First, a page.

You asked: What are the safety requirements for cribs?

What are the safety standards for cribs?

No more than 2 3/8 inches (about the width of a soda can) between crib slats so a baby’s body cannot fit through the slats; no missing or cracked slats. No corner posts over 1/16th inch high so a baby’s clothing cannot catch. No cutouts in the headboard or foot board so a baby’s head cannot get trapped.

What are the new crib standards?

The five new key requirements of the standard are: Traditional drop-side cribs cannot be made or sold; immoblizers and repair kits are not allowed. Wood slats must be made of stronger woods to prevent breakage. Crib hardware must have anti-loosening devices to keep it from coming loose or falling off.

What certification does a crib need?

Testing and Certification: Full-size cribs, like all products that are designed or intended primarily for children 12 years of age or younger, must be tested by an accredited third party laboratory accepted by the CPSC for compliance with the full-size crib standard and all other applicable children’s product safety …

Are all drop side cribs illegal?

Today, it’s illegal to use or sell drop-side cribs — either new or secondhand. They’re also not permitted for use in business or community settings, even if they have been equipped with immobilizing hardware meant to stop the sliding functionality.

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Why do baby cribs have bars?

The idea was that nursing women would share a bed with their newborns but, to avoid rolling over and crushing them, place a half whiskey barrel with three slats over their children, forming a sort of protective shell. … Cribs made a come back once parents realized that babies could crawl out of bassinets fairly easily.

Why are drop-side cribs banned?

15, 2010 — The Consumer Product Safety Commission is banning cribs with drop-down sides because they have been blamed for the deaths of at least 32 infants since 2001. The announcement from the office of Sen. … Jan Schakowsky, D-Ill., and the parent of a child said to have died because of a faulty crib.

Is it safe to use a 30 year old crib?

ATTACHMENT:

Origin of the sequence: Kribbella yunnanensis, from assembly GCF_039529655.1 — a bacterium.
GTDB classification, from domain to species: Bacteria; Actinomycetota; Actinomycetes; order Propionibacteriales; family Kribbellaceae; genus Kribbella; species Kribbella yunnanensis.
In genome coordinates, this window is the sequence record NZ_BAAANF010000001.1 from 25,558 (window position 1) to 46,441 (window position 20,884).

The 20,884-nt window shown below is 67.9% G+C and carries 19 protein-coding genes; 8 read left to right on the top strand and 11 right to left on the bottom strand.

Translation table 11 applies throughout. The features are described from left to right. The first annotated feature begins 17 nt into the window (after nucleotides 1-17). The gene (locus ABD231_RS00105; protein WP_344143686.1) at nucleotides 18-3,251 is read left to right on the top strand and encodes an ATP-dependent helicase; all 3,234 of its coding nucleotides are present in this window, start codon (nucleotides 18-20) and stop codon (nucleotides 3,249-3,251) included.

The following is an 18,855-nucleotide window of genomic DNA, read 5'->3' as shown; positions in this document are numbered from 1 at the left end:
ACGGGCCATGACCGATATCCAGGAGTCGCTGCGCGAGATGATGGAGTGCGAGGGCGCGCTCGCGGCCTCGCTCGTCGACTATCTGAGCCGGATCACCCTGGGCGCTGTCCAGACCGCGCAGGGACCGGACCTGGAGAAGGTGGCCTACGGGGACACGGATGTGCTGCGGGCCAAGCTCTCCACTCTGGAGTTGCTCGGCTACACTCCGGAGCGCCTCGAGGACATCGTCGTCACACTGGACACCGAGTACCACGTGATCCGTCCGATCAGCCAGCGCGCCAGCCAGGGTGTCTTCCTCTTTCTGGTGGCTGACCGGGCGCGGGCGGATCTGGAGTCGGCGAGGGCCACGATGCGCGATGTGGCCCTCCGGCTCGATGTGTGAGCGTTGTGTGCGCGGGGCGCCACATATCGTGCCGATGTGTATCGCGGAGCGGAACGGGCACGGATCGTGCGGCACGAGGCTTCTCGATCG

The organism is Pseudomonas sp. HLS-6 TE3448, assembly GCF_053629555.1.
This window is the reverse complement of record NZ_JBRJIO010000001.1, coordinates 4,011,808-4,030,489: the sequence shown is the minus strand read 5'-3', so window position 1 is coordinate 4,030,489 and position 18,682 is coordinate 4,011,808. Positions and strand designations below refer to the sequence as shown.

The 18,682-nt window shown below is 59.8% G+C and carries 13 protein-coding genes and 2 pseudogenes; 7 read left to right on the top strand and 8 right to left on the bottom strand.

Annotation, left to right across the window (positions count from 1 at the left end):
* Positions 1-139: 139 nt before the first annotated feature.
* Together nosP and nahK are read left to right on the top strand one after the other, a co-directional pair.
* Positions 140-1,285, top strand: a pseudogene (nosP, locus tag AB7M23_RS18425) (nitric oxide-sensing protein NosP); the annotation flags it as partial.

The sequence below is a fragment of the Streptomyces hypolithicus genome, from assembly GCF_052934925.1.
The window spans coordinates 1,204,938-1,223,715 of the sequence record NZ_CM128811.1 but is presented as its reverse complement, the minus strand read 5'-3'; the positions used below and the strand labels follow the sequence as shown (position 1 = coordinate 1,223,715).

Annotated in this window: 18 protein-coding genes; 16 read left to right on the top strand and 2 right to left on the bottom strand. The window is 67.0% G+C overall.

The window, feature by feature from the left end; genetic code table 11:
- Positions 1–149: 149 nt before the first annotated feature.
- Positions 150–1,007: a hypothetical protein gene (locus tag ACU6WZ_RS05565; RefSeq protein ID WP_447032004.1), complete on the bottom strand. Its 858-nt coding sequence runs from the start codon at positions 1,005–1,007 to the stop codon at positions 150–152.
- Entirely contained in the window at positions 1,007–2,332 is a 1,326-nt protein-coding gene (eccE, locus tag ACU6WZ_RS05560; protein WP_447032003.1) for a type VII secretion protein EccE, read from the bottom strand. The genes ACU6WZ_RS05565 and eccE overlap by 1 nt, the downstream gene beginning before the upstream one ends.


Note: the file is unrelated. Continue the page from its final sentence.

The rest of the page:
The U.S. Consumer Product Safety Commission (CPSC) recommends against using a secondhand crib. If you do, they recommend not using a crib that is more than 10 years old. … Also, cribs that have been assembled, disassembled and reassembled over time may have worn out hardware, which can loosen, making the crib unsafe.

Can I give away a drop-side crib?

Dropside cribs can no longer be sold or donated under new federal consumer protection rules. … The new rules prohibit drop-side cribs, which have been linked to several deaths when infants got stuck. Crib slats also will have to be stronger and crib hardware and mattress supports will have to be more durable.

How far from the wall should a crib be?

Make sure that the crib is situated one foot away from all walls, furniture, and pull cords. Never place a crib or any furniture next to or in front of a window.

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Are all cribs CPSC certified?

All cribs still have to comply with CPSC standards, however, and these standards also focus on the structural safety of a crib, rather than the potentially harmful chemicals sometimes present in wood finish, wood composites, and glue, with the exception of some rules around lead and phthalates.

Does my crib need to be Greenguard Certified?

Is GREENGUARD Certification Really Necessary? By law, all the baby crib mattresses sold in the USA have to comply with the official and rigorous crib safety standards. … In order to be certified organic, companies who make crib mattresses are not allowed to use harmful chemicals in the manufacture of their products.

Do cribs expire?

Although cribs don’t technically expire (unlike car seats, which have an expiration date printed on them, according to Parenting), safety regulations do change and recalls occasionally happen, as well. … These updated rules prohibited the sale of any cribs with a side that drops down.

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